New Adsense rule: No ads below misleading post titles

James Ryan Jonas

Google Adsense announced an update today regarding new rules regarding the proper way of showing ads.

The first one referred to advertisements placed under a title that may mislead visitors, while the second reiterated Adsense’s rule on ads that look very similar to website links.

The new rules are as follows.

1. Ads should not be placed under a title or section heading in a way that implies the ads are not ads.

For example, ads should not be placed under titles such as “Dallas Business Opportunities” or “Today’s Hot Deals.” Placing ads directly below titles such as these implies to your users that the links in the ads are publisher-created content.

When I first read the update, I thought Google wants us not to place ads under any blog post title. That certainly is not good especially for this site where ads below post titles are the ones with the highest CTR.

After re-reading it, however, I figured that Google only disallows ads under titles or headings that “may imply that the ads are not ads,” meaning they are not allowed only under titles which can mislead visitors into believing that the ads are part of the blog content. For example, if you have titles or headings that say, “The Best Free Deals” or “Here are our best offers,” you cannot place Adsense ads below them.

The idea is that users can be led to believe that the “content” below a misleading title was created by the blog poster when, in fact, those are ads.

2. Ads should be easily distinguishable from surrounding content.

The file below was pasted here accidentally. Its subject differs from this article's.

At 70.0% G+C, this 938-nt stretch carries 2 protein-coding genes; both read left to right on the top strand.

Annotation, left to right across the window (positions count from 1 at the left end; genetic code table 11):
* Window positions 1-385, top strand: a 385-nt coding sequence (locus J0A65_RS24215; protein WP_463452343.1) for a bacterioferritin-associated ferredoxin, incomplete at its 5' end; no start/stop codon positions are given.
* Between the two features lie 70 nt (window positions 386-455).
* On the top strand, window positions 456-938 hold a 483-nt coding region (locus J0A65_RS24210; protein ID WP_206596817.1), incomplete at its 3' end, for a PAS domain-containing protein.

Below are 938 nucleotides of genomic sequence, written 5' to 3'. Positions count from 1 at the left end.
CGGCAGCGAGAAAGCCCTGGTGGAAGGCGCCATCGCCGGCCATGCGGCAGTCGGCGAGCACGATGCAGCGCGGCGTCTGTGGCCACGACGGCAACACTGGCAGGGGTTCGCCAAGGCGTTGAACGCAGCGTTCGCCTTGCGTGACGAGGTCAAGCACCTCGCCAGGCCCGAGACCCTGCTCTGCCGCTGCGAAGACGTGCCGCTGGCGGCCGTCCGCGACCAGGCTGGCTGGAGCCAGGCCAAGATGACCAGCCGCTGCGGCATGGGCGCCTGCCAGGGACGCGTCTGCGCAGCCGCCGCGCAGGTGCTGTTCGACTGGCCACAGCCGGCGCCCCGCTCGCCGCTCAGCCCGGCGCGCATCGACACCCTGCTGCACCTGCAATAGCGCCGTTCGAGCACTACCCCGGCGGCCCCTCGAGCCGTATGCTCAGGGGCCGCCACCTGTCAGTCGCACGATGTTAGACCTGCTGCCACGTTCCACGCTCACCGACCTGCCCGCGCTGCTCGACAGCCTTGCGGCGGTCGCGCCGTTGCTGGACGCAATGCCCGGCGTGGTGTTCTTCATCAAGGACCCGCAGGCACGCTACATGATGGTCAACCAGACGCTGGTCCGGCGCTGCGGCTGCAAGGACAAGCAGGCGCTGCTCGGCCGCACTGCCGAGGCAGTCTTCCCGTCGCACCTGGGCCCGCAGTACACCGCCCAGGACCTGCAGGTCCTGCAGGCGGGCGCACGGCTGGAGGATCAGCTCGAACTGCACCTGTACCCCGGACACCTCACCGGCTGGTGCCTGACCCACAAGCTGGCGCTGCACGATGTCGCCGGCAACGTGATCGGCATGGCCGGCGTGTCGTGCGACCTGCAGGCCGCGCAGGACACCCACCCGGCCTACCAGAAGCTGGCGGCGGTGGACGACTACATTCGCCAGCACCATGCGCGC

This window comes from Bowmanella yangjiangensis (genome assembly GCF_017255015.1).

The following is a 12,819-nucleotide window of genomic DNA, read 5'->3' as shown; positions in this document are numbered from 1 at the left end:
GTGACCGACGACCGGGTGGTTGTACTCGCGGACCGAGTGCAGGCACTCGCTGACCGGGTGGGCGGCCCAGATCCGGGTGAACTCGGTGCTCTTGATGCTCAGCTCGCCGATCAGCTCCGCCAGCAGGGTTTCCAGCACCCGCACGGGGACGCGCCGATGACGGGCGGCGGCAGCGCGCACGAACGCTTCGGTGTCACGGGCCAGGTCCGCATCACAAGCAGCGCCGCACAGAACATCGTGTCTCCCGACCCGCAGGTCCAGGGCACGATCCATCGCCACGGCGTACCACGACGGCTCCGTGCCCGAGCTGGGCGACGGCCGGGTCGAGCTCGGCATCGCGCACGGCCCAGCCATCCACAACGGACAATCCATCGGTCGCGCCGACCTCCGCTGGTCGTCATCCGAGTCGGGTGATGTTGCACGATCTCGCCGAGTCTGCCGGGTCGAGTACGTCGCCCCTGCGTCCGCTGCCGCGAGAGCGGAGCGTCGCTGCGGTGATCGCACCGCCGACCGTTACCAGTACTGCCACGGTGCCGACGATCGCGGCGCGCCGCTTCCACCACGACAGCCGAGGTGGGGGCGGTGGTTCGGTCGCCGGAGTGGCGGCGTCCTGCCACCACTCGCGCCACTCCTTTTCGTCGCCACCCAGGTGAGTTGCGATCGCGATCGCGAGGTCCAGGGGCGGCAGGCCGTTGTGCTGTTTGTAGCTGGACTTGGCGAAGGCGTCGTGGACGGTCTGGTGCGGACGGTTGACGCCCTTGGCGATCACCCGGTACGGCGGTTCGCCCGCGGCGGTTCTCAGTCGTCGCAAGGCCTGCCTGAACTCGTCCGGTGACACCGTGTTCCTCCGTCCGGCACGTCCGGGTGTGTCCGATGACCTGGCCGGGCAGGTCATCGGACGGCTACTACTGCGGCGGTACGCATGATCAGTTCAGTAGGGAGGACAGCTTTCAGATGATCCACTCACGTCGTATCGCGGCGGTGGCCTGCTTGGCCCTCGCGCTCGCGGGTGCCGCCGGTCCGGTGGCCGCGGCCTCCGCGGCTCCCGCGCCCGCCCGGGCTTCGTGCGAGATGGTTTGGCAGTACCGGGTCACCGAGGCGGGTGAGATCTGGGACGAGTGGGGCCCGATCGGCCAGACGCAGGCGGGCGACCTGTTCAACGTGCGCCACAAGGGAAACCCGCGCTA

Similarly, you should not place an ad unit by a group of links that has identical colors and line spacing. Doing so may cause users to think the ad unit is content created by you. In this situation, we recommend using a different color for the ad titles or indenting the ad unit to help distinguish the ads from your own content.

This second rule is easy. Google does not want publishers to have links in the site with a similar formatting as the Adsense ads (and vice-versa). Obviously, such similar appearance can trick users into believing that the ads are not ads. What you can do, though, is to have a different format for the ad or move its position so it doesn’t look like it is part of the content.

Is this a good development for you, publishers?

James Ryan Jonas teaches business management, investments, and entrepreneurship at the University of the Philippines (UP). He is also the Executive Director of UP Provident Fund Inc., managing and investing P3.2 Billion ($56.4 Million) worth of retirement funds on behalf of thousands of UP employees.